Monday, April 15, 2019

Members in the News: Kuethe, MacDonald, Sumner, Doherty, Griffin, Litkowski, Langemeier, and Smith

Todd Kuethe, University of Illinois Urbana-Champaign
James MacDonald, USDA-Economic Research Service
Daniel Sumner, University of California, Davis
Big, Small or Bust: The Hollowing Out of Mid-Sized U.S. Farms
By: Bloomberg - April 11, 2019
“We’ve had sort of a hallowing out of the middle,” said Todd Kuethe, an agricultural economist at the University of Illinois Urbana-Champaign, in a telephone interview. “Either you’re one of these large farms or you’re one of these rural, residential farms.”
Jim MacDonald, an economist at the U.S. Department of Agriculture, attributes the increase in smaller farms mostly to better data collection by the government and also to people that may have, for example, retired to a rural area, purchased farm land and some cattle or crops.
Dan Sumner, an agricultural professor at the University of California in Davis, says that consumers have benefited from farm consolidation with low prices for food and options like being able to choose between organic and non-organic, for example. Most farms, even as they’ve grown, are still family-owned, he said.
Read more on: Bloomberg

Mike Doherty, Illinois Farm Bureau
Panel: Trade tariffs affecting McLean County a year later
By: The Daily Pantagraph - April 5, 2019
Agriculture was among the hardest hit sectors, said Mike Doherty, a senior economist and policy analyst for the Illinois Farm Bureau, during the EDC's quarterly meeting at the Bone Student Center at Illinois State University in Normal.
“That is true, especially for soybean farmers,” he said. “The tariffs were announced in March of 2018 and McLean County, then had record-high soybean yields — the highest in the state — and record corn yields."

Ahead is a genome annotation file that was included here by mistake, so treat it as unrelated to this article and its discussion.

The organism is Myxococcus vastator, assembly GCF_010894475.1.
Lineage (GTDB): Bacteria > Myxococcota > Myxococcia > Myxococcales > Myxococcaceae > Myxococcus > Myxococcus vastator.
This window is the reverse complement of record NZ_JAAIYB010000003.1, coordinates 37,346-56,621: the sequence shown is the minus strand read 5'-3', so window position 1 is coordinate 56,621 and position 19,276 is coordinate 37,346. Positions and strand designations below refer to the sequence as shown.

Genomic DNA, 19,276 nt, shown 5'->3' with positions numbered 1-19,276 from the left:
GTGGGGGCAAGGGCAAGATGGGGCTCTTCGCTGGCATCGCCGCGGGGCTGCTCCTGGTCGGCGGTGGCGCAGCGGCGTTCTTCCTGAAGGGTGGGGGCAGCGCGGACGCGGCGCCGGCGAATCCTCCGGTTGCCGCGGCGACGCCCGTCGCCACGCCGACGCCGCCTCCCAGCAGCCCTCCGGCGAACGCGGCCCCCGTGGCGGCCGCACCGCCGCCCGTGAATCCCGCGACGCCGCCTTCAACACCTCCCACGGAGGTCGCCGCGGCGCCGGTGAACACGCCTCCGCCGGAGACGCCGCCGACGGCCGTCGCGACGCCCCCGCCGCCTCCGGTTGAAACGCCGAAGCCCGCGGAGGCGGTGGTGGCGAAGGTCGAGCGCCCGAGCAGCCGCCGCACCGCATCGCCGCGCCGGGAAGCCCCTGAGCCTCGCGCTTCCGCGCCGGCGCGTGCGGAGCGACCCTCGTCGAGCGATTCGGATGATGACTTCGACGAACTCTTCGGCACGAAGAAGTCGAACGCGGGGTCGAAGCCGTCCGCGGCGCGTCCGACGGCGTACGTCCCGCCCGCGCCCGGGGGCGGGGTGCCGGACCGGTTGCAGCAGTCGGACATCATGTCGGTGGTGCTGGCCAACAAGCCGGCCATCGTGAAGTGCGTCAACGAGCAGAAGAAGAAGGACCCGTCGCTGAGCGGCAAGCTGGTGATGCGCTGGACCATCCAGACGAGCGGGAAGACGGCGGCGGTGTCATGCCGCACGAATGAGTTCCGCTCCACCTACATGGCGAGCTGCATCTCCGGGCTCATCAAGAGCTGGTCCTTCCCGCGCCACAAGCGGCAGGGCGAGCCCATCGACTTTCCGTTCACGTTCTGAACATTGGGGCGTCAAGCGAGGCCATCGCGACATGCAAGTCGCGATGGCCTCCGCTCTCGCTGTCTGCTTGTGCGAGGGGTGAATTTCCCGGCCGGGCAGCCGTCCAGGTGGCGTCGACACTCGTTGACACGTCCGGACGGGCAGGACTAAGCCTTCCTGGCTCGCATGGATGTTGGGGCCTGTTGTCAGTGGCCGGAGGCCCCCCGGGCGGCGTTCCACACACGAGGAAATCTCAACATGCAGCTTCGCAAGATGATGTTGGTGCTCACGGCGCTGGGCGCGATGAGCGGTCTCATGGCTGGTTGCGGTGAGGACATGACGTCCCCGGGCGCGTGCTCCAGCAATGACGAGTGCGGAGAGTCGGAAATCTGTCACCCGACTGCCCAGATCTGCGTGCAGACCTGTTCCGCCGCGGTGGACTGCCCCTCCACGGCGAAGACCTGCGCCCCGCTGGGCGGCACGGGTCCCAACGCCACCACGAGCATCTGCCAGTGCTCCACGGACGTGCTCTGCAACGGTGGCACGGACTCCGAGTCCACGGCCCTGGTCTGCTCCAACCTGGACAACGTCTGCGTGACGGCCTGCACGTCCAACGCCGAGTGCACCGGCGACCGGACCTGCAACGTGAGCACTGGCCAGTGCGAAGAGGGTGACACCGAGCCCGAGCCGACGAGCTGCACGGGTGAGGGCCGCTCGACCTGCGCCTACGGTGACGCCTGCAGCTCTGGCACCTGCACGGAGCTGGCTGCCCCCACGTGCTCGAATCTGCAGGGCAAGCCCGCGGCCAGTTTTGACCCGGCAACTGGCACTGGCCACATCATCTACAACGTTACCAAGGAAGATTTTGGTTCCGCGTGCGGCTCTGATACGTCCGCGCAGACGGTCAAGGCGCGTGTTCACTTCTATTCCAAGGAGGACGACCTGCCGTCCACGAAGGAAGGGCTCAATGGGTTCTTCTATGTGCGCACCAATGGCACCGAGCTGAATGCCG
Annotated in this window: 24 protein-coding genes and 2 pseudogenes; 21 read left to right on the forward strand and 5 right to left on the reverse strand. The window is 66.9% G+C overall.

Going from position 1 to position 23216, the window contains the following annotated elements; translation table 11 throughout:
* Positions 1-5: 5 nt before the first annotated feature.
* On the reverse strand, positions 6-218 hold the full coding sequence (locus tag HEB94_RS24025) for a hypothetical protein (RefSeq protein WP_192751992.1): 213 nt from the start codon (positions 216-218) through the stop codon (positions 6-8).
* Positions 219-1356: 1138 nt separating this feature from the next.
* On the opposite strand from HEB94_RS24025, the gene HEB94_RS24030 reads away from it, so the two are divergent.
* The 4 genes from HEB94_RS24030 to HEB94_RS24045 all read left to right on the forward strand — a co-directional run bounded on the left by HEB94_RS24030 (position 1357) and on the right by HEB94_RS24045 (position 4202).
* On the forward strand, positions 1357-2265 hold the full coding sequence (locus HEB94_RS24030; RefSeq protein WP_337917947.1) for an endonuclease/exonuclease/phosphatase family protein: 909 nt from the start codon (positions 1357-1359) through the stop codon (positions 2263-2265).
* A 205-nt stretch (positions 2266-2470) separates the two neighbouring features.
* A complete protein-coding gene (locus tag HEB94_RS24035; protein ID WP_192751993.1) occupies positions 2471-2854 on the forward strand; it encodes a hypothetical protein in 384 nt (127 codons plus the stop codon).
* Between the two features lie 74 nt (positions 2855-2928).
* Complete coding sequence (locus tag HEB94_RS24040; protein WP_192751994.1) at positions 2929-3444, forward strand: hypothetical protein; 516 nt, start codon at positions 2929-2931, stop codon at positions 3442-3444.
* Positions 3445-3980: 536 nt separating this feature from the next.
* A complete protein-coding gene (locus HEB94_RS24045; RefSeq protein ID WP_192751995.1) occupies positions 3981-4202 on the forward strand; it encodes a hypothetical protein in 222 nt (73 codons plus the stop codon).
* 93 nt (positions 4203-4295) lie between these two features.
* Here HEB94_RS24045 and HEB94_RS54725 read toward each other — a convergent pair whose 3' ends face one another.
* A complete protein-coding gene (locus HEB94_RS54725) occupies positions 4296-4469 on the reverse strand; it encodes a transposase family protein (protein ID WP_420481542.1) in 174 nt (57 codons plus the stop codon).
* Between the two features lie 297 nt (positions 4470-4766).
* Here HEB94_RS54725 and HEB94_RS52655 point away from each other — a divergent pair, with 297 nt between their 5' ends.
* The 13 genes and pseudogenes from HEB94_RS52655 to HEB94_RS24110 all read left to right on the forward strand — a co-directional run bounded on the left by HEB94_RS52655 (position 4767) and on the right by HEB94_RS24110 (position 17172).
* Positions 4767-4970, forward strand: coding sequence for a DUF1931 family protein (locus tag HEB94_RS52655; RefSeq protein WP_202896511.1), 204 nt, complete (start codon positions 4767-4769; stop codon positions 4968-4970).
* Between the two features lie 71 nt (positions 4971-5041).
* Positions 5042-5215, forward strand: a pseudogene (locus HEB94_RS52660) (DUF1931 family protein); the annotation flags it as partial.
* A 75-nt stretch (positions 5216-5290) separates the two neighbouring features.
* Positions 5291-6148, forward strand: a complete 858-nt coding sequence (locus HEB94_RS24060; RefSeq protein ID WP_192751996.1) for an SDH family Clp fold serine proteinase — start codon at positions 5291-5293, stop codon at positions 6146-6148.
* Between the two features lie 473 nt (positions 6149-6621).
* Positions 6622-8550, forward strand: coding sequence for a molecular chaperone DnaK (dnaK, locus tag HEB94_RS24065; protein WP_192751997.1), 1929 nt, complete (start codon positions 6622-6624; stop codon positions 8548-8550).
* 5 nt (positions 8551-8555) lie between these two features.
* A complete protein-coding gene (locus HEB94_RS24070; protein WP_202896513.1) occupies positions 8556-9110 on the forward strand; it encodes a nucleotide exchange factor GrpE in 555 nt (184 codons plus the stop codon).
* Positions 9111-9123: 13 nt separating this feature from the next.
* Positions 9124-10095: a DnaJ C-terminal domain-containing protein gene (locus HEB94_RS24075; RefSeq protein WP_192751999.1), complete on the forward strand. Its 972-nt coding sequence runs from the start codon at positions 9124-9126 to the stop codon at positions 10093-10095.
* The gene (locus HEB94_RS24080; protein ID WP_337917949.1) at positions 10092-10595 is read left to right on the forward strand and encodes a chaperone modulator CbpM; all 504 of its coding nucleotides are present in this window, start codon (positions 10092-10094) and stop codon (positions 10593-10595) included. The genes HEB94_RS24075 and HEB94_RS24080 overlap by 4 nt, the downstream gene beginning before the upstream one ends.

Read more on: The Daily Pantagraph

Terry Griffin, Kansas State University
Data farming brings actionable intelligence to the field and new management challenges
By: Progressive Farmer - April 2019
"This technology only works for those who can make use of it - those who can deal with a huge amount of information and analyze it to make better farm-management decisions," says Terry Griffin ag economist at Kansas State University. "Our studies indicate that only about 15% of farmers are capturing that value." Griffin bases his estimate on on annual reports from 660 farmers who participate in the Kansas Farm Management Association.
Read more on: Progressive Farmer

Carrie Litkowski, Economic Research Service, USDA
Michael Langemeier, Purdue University
US farmer debt soars as crop output climbs further
By: Argus Media - April 10, 2019
"I think the working capital issue is directly tied to bankruptcies," USDA senior economist Carrie Litkowski said. "If [working capital] continues to go down it might lead to more bankruptcies."
Michael Langemeier, professor of agricultural economics at Purdue University, cites stronger demand amid rapid expansion in the domestic ethanol industry as a factor driving elevated acreage, which has fostered a "new normal" for farmers. But corn demand for ethanol production has plateaued in recent years and inventories have grown in tandem. Corn stocks in March were estimated at 8.6bn bushels, or 218,576 tonnes, according to the USDA. Corn stocks have risen by 62pc from a year ago, and are more than double their 2010 levels, which lowers market prices.
Read more on: Argus Media

Aaron Smith, University of California, Davis
The US Biofuel Mandate Does More Harm Than Good
By: Real Clear Energy - April 9, 2019
New research from the National Wildlife Federation (NWF) by researchers at three universities is the most recent in a long list of evidence showing that the Renewable Fuel Standard (RFS) are harming the environment. Because the RFS created a huge incentive to grow more corn, farmers began overusing fertilizers and moving into environmentally-sensitive areas. As Dr. Aaron Smith from the University of California, Davis, summarizes, “The ensuing expansion and intensification of crop agriculture has transformed the landscape, leading to a cascade of negative impacts on wildlife habitat, water resources, and the climate.”
Read more on: Real Clear Energy

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*Articles in response to the AAEA Communicating Out Strategy Press Releases highlighting: Government Relations, American Journal of Agricultural Economics, Applied Economic Perspectives & Policy, Choices Magazine, General Media, and/or 2018 AAEA Annual Meeting in Washington D.C.

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